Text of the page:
Heldt, Eberl, and Allofs: Bundesliga matches on Boxing Day an interesting idea

The sporting directors of FC Schalke 04, Borussia Mönchengladbach, and VfL Wolfsburg spoke about the impending challenges of the new TV deal with German weekly paper Die Welt. The three entertain the idea that match scheduling is the right idea to create new revenue streams.

All three are open to the idea of playing matches on Boxing Day to give the league another juicy goody that fans from all around can’t miss:

Heldt: It would be exciting to play on the 26th of December. I don’t think that it would lead to huge protests. Would you (turning towards Max Eberl) be against playing on the 26th?

 

Eberl: Why not? What’s important to me is that we don’t squeeze everything (out of a TV deal) like a lemon. Of course, we do need to think about ways we can keep up with our competitors. That in itself demands being open towards new ideas. For instance, we could schedule games on an additional day of the week.

 

Allofs: Boxing Day football has its charm. The break could start afterwards. What’s important within this discussion is that we remain open to new ideas, as well as think about our traditions and to create an even closer bond with our spectators. We should be crystal clear about the fact that not everything is about even more money. The matter of fact remains: We won’t catch up with the English. We shouldn’t try to copy them. The Bundesliga needs its own recognisable face.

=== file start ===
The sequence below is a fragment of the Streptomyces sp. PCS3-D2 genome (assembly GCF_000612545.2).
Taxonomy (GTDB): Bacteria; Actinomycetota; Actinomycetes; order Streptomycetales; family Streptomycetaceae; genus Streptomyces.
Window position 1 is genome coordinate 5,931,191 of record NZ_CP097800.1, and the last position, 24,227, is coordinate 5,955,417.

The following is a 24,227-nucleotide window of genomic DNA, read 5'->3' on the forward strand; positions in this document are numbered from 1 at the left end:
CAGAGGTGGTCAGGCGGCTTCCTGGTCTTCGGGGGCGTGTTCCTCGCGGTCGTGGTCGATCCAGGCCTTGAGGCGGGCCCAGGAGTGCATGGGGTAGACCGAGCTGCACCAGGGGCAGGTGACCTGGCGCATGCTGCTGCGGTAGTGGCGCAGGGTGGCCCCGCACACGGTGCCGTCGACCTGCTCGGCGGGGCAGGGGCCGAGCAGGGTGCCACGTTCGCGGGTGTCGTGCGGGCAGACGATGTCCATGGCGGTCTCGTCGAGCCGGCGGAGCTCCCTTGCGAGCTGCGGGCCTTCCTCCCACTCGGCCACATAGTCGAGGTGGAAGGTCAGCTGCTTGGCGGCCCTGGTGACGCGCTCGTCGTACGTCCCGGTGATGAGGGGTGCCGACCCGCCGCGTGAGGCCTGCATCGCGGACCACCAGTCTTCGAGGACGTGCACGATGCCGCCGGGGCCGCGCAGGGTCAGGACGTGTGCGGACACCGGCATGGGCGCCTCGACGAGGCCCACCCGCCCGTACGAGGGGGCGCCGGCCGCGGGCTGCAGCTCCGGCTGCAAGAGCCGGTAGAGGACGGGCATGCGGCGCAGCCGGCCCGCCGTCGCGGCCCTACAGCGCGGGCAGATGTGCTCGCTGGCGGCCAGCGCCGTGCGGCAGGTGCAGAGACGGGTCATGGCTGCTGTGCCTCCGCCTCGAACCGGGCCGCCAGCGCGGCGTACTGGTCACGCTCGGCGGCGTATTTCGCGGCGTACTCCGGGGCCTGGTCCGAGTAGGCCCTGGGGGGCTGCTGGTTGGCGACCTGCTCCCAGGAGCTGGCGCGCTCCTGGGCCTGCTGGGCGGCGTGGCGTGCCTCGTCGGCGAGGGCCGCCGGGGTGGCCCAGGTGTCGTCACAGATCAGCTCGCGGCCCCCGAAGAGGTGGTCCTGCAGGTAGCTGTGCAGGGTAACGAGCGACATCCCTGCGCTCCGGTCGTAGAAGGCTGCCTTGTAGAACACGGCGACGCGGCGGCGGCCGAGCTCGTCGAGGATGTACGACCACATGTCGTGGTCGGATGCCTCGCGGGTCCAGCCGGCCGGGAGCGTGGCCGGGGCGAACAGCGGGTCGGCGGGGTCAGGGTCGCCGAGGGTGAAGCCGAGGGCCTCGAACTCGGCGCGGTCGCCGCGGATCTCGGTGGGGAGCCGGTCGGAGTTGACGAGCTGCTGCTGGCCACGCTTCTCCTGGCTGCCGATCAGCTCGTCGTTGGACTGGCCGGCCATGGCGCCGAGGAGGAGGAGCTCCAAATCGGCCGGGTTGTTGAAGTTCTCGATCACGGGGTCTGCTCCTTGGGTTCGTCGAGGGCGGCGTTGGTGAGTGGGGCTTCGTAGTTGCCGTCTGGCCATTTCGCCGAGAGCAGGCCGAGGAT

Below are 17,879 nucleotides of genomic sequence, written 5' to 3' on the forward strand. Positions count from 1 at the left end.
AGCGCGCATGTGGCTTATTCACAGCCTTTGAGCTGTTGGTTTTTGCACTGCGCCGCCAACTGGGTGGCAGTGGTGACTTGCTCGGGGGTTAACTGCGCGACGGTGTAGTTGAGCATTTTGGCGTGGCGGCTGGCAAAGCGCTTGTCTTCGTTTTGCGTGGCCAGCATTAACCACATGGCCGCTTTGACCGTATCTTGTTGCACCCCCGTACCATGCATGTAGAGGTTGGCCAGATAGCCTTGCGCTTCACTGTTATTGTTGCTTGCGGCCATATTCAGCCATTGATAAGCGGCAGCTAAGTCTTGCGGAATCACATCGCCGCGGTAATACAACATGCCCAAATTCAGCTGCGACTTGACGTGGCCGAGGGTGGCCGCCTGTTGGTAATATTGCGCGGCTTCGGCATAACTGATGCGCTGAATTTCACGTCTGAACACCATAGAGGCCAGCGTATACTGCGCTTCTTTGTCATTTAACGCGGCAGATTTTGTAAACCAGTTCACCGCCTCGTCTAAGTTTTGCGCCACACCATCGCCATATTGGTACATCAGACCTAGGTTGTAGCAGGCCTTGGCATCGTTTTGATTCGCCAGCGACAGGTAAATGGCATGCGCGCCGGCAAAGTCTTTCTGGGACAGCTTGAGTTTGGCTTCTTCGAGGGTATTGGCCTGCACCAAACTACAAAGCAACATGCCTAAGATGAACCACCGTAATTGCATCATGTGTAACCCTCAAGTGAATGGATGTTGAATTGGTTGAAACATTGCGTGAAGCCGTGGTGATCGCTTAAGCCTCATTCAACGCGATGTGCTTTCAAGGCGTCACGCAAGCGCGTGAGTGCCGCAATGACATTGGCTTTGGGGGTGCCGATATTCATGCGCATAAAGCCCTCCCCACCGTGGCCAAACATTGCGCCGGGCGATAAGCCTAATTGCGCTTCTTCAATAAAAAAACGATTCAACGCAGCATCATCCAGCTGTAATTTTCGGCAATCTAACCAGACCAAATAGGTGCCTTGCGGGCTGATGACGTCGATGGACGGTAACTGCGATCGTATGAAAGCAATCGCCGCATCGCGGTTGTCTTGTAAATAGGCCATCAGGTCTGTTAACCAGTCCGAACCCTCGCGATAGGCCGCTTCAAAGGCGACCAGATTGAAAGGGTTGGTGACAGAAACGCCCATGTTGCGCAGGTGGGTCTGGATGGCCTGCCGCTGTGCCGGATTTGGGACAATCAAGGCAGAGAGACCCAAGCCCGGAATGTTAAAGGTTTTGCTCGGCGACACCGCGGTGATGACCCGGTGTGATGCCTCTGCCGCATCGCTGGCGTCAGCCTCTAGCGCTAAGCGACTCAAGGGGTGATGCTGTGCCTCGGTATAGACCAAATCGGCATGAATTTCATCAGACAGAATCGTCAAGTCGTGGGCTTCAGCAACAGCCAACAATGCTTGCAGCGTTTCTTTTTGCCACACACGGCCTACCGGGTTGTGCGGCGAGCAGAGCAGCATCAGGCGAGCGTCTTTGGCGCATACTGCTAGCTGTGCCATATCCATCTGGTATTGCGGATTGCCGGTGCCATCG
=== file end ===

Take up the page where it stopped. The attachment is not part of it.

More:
In light of the new TV deal, several fan groups have raised voices against matches on four different days (currently, a Bundesliga match day is spread across no more than three days). Furthermore, most fans are firmly in favour of having kickoff times of all matches at 15:30 CET on Saturdays.

The three sporting directors walk a tight rope, as they are keen to get the best TV deal possible, but at the same time, having to keep the fans happy. About that struggle Heldt and Allofs told Die Welt:

Heldt: I don’t want things to be like in England or in Spain. We are trying to generate more money, but we can’t put the integrity of the entire product on the line. We can’t have five different kickoff times on Saturday simply because of the money. Just look at Spain; Barcelona and Real are always playing in prime-time, and the rest get lost in the mix. If we do the same thing in Germany, the charm and allure of the league gets lost. We can’t chase every single Euro.

 

Allofs: That’s right. We need to move with the times, because otherwise we won’t be able to keep up internationally. Of course, it’s important that we have a winter break that allows the players to regenerate. However, is it a good thing that we leave the field to other sports for that long a period of time? We should think about that.

The following two tabs change content below.

Niklas Wildhagen

Niklas is a 33-year-old football writer and podcaster who has been following the Bundesliga and German football since the early 90s. You can follow him on Twitter, @normusings, and listen to his opinions on @TalkingFussball.